The two most well-known churches of Budapest are Matthias Church in the Buda Castle district and the St. Stephen’s Basilica, but while you must pay an entrance fee to visit the Matthias Church, the Basilica can be visited free of charge. The other advantage of the Basilica is that it’s located in the very center of the city, not far from Deák Square, and is surrounded by many great restaurants and wine bars. This majestic church building is the largest church of Budapest and hosts up to 8,500 people. It was named after St. Stephen, the first Hungarian King, who converted Hungary to the Christian religion, and whose mummified right hand is on display inside of the church.  Although there’s no fee to enter the church, there is an entrance fee of 500 HUF to go up to the observation deck. To reach the deck for spectacular, panoramic views of Budapest, you can either walk up the stairs or take the elevator. Guided tours of the Basilica are also available for a fee of 2000 HUF.

Source: Pank Seelen on flickr.com

4.
Have a drink at a Ruin Bar

Ruin bars have become extremely popular places to visit for young people coming to Budapest. These alternative pubs are located in derelict buildings, and usually have a very unique, artsy atmosphere. Ruin bars are not only pubs, but often focal points for various contemporary arts events as well, and over the past few years, they have reshaped Budapest’s cultural landscape especially in terms of nightlife. To visit them and learn about their history, you can either embark on a guided Ruin Bar Tour with a group or using the Have Fun Travel App, or just explore them on your own. The most well-known ones include Szimpla Kert, Instant, Doboz, Grandio, Kuplung, Mazel Tov, Kőleves Kert and Fogasház. They usually serve a wide variety of alcoholic drinks, including beer, local wines and palinka, which is a traditional Hungarian fruit brandy. At the cheapest bars you’ll pay around one EUR for a beer.

Source: Have Fun

3.
Marvel at the Parliament Building from Tram line 2

The Hungarian Parliament Building is a stunning example of Neo-Gothic architecture and is also the world’s third largest parliament building. Wonder why such a small country needs such a huge parliament? Well, the parliament was built in the 19th century when Hungary was much bigger in size, as it has lost one-third of its territory after WWI.  If you don’t have a time lot of time on your hands or don’t want to pay the entrance fee, just visit this marvelous building from the outside. The most comfortable way to do this is by taking Tram line Nr. 2, which is the 7th on the top 10 most scenic trolley rides in the world by National Geographic. Tram line Nr. 2 is a public transport line that runs along the river Danube, passing by Corvinus University of Budapest, hotels, the Hungarian Academy of Sciences, the beautiful House of Parliament, and of course we should not forget St. Gellert’s Hill, the Buda Castle and the Fisherman’s Bastion on the other side of the Danube either. It’s best to hop on Tram line 2 at Vigadó tér, near the shopping street, Váci utca.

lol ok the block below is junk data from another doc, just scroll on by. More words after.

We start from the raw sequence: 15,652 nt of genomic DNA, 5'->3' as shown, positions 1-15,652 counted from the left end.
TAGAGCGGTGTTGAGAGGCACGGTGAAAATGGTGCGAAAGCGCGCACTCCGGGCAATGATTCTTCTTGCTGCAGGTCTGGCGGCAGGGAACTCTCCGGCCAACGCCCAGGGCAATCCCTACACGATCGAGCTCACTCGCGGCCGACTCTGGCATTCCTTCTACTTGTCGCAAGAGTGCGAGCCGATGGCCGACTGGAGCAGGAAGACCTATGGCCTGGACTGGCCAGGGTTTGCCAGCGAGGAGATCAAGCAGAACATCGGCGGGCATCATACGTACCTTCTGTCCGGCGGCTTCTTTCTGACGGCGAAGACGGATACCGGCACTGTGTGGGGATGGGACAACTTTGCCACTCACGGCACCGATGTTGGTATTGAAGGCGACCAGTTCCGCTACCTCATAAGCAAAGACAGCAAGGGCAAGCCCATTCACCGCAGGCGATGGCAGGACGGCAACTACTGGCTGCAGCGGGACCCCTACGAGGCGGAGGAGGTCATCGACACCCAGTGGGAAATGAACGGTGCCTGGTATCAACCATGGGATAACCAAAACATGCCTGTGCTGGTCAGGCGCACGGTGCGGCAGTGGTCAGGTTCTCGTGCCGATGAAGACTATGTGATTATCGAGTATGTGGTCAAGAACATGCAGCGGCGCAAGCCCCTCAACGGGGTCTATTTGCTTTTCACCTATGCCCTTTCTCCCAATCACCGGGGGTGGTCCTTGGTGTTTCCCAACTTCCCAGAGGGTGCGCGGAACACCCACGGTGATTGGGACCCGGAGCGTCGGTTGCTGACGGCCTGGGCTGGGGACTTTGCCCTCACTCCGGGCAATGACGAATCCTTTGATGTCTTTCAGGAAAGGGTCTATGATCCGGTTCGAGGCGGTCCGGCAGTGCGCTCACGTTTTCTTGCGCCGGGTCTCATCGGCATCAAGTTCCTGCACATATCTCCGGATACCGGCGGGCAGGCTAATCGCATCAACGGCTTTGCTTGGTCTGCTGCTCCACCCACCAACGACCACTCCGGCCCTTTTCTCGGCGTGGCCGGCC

Source: MunichTramSpotter on flickr.com

2.
Take your best selfies at Fisherman’s bastion

Well-known for the breath-taking panoramic views it provides, the Fisherman’s Bastion in Budapest’s 1st district looks like a fairy-tale castle. No wonder it’s one of the most photographed tourist spots in Budapest. From its towers you can enjoy a spectacular view of the river Danube and Margaret Island, and you can also spot the landmark buildings on the Pest side such as St Stephen’s Basilica, the Parliament, Gresham Palace, and, in the distance, the Inner-City Parish Church. It’s important to note that there is a fee to enter the lookout at the top level of the bastion, but you can enter the lower level for free and the view is equally beautiful.

To get to the Fisherman’s Bastion, climb up to the Buda Castle by either walking or taking the Funicular, then go to Holy Trinity square. You can also take the Castle Bus (public transport) which leaves from Széll Kálmán tér.

Source: Yuan on flickr.com

1.
Enjoy a boat cruise down the river Danube

If you want to take a river cruise in Budapest without having to pay a fortune, then take one of Budapest’s public boats. Budapest’s public transport system (BKK) which includes metro lines, trams and bus lines has recently been expanded to boat lines as well. This means that any ticket you buy to access Budapest’s public transport is valid for the BKK boats as well. Taking a public boat is a comfortable and cheap way to explore Budapest from a unique perspective, marveling at the beautiful buildings on both sides of the riverbank. Public boats currently run on 3 routes: D11, D12 and D14. From these, D12 is probably the most recommended route for tourists. It transports passengers between Kopaszi Gát and Római Fürdő, covering the inner-city area, with stops at Buda Castle Bazaar and Margaret Island, then continuing to Római part (Roman Riverbank) which is full of outdoor venues and has an open-air bath (Római Fürdő) as well. If you decide to take a public boat, make sure to check the schedule in advance, as water levels can affect the boat’s operating routes.

Source: Aapo Haapanen on flickr.com